The Infiltrator Bryan Cranston stars in this film version of a true story about U.S. Customs agent Robert Mazur. In the early 1980’s he posed as the phony “Bob Musella” to discover how international drug lords were laundering their cash. He got in pretty deep and by 1986 was involved in the money schemes of Medellín Cartel supreme drug lord Pablo Escobar—aka “The King of Cocaine” because at the height of his activities it’s estimated he supplied 80% of America’s nose candy. Mazur pursued the case and, ultimately, brought down 85 drug lords and corrupt bankers. The screenplay is by Ellen Brown Furman, it’s directed by Brad Furman and co-stars John Leguizamo, Diane Kruger, Amy Ryan, Benjamin Bratt, Jason Isaacs, and Olympia Dukakis.

July 22

Absolutely Fabulous: The Movie Jennifer Saunders achieved international stardom in 1992 when the British TV show she wrote, Absolutely Fabulous (known as AbFab by it’s fans) debuted. It’s the story of two narcissistic hedonists, Edina Monsoon and Patsy Stone, lost in the trendy world of fashion and celebrity publicity. Saunders caught lightning in a bottle by trenchantly profiling the go-go zeitgeist of the time; Eddie and Patsy were the embodiment of the 90’s. But she kept bringing the characters back for four additional series, each—to be painfully honest—never quite as funny as the first three. Now the whole gang, Saunders, Joanna Lumley, Julia Sawalha, June Whitfield, Celia Imrie, Jane Horrocks, Kathy Burke, Christopher Ryan, and Mo Gaffney return. There’s something like a plot—Eddie and Patsy think they’ve killed supermodel Kate Moss—but, as is usual with AbFab, the real story is the celebrity cameos which include (big breath) Rebel Wilson, John Hamm, Joan Collins, Chris Colfer, Lily Cole, Mark Gatiss, Sadie Frost, Barry Humphries, Dawn French, Emma Bunton, Jerry Hall, Lulu, Perez Hilton, Jean-Paul Gaultier, Stella McCartney, Ruby Wax and a phalanx of British stars you’ve probably never heard of. Let’s hope our favorite drinking and drugging wastrels have successfully transitioned to the new millennium.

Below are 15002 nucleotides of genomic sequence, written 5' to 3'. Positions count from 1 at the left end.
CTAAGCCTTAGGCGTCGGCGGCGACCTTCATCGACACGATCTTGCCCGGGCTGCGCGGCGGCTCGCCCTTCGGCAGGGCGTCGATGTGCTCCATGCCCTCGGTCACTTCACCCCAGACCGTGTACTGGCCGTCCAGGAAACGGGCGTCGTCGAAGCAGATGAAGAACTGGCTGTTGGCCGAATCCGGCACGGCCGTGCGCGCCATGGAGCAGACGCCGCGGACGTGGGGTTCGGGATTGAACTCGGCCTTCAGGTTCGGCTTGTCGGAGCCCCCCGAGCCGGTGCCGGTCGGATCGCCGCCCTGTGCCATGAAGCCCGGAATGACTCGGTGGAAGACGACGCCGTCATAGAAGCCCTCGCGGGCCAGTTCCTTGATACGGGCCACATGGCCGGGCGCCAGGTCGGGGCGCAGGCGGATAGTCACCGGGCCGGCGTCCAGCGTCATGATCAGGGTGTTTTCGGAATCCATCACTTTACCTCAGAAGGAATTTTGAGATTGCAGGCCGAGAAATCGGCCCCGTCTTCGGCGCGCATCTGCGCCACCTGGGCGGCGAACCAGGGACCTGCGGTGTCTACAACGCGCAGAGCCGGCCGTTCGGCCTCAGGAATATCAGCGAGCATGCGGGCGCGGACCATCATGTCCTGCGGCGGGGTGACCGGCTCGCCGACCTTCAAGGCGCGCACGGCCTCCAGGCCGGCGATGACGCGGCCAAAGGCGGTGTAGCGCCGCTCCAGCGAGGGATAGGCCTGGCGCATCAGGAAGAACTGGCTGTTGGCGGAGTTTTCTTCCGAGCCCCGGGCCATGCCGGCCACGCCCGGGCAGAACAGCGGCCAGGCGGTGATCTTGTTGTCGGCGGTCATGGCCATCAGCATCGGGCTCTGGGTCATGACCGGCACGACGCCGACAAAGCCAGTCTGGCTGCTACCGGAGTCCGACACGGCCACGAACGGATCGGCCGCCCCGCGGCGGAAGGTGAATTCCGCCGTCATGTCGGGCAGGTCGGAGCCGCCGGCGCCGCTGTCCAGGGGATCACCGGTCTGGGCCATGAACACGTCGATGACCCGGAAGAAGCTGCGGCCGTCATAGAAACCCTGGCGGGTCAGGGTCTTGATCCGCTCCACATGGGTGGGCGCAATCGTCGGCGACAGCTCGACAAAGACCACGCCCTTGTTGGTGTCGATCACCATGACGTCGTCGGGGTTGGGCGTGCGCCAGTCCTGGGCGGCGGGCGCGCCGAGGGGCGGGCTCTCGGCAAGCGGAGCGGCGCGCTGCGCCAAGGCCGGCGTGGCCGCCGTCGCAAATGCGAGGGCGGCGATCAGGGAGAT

Star Trek Beyond Okay, here’s the facts according to Wikipedia: This is the 13th film in the Star Trek franchise and the third installment in the rebooted series after 2013’s Star Trek Into Darkness. And that doesn’t include the five television series. That’s a lot of “Beam me up, Scottys.” Several sources describe the plot as the USS Enterprise crew forced to abandon ship  and becoming stranded on an unknown planet. The script for Beyond was written by Simon Pegg (who plays Scotty) and Doug Jung. Chris Pine and Pittsburgh born Zachary Quinto (Kirk and Spock) return, as do Zoe Saldana, Karl Urban, John Cho and the late Anton Yelchin. New to this venture are Idris Elba and Sofia Boutella. All in all it’s turned out to be a pretty long five-year mission.

July 29

Equity Though there’s plenty to recommend Wall Street, The Wolf of Wall Street, Greed, Margin Call, and The Big Short… all these pictures about the nefarious world of high finance had one thing in common, they were relentlessly male focused and even a few, while painting how deeply misogynistic Wall Street is, reveled in the bad boy’s club antics. (I’m talking to you, Mr. Wolf.) So here comes the first female-driven Wall Street thriller: Meera Menon directs a script by Amy Fox and it stars Anna Gunn as an investment banker who gets caught up in financial scandal and corruption. Alysia Reiner plays a federal prosecutor trying to bring her down. James Purefoy, Craig Bierko, Lee Tergesen, and James Naughton play some of the men brooding around the edges.

Jason Bourne Matt Damon returns as the amnesiac government-created killing machine Jason Bourne—a part he first played in the 2002 film The Bourne Identity. (Based on the 1980 novel by Robert Ludlum.) Damon also appeared in two sequels, The Bourne Supremacy and The Bourne Ultimatum, both of which were directed by Paul Greengrass. Damon then said he’d never make another Bourne film without Greengrass at the helm. When there’s money to be made, Hollywood waits for no man … not even a megastar like Damon and so 2012 saw The Bourne Legacy in which Bourne is not an onscreen character. So here we are with Greengrass back in the director’s chair (he also co-wrote the script with Christopher Rouse) and Damon’s playing the lead. There’s some sort of plot, your usual international spies and whatnot, but I think the real suspense might be wondering, 14 years on, if Damon is in danger of breaking a hip with all the stunts. Alicia Vikander, Julia Stiles, Tommy Lee Jones, and Vincent Cassel also put in an appearance.

Hollywood Theater

Jaws Among it’s many claims to notoriety, the 1975 horror movie Jaws is famous for it’s by-now legendary movie poster, created by Roger Kastel, depicting that huge shark coming up from the depths to eat that poor woman swimming above. (There are fewer grains of sand on the beach than the number of times that poster has been parodied.) Jaws is also known as one of the films which ushered in the “new” film industry. This movie, along with Star Wars, invented the summer blockbuster business model which, depending on how you look at it, either saved or destroyed talking pictures. Jaws is also Steven Spielberg’s first box office bonanza, he was only 28 at the time! Based on Peter Benchley’s novel, the story concerns a New England summer beach community terrorized by a great white shark. Town officials and business leaders try to keep the attacks hush-hush … until the body count becomes too high. So Roy Scheider, Robert Shaw, and Richard Dreyfuss head out to sea to kill the shark; the animatronic model of which was affectionately called “Bruce” by the production crew. (July 1-7)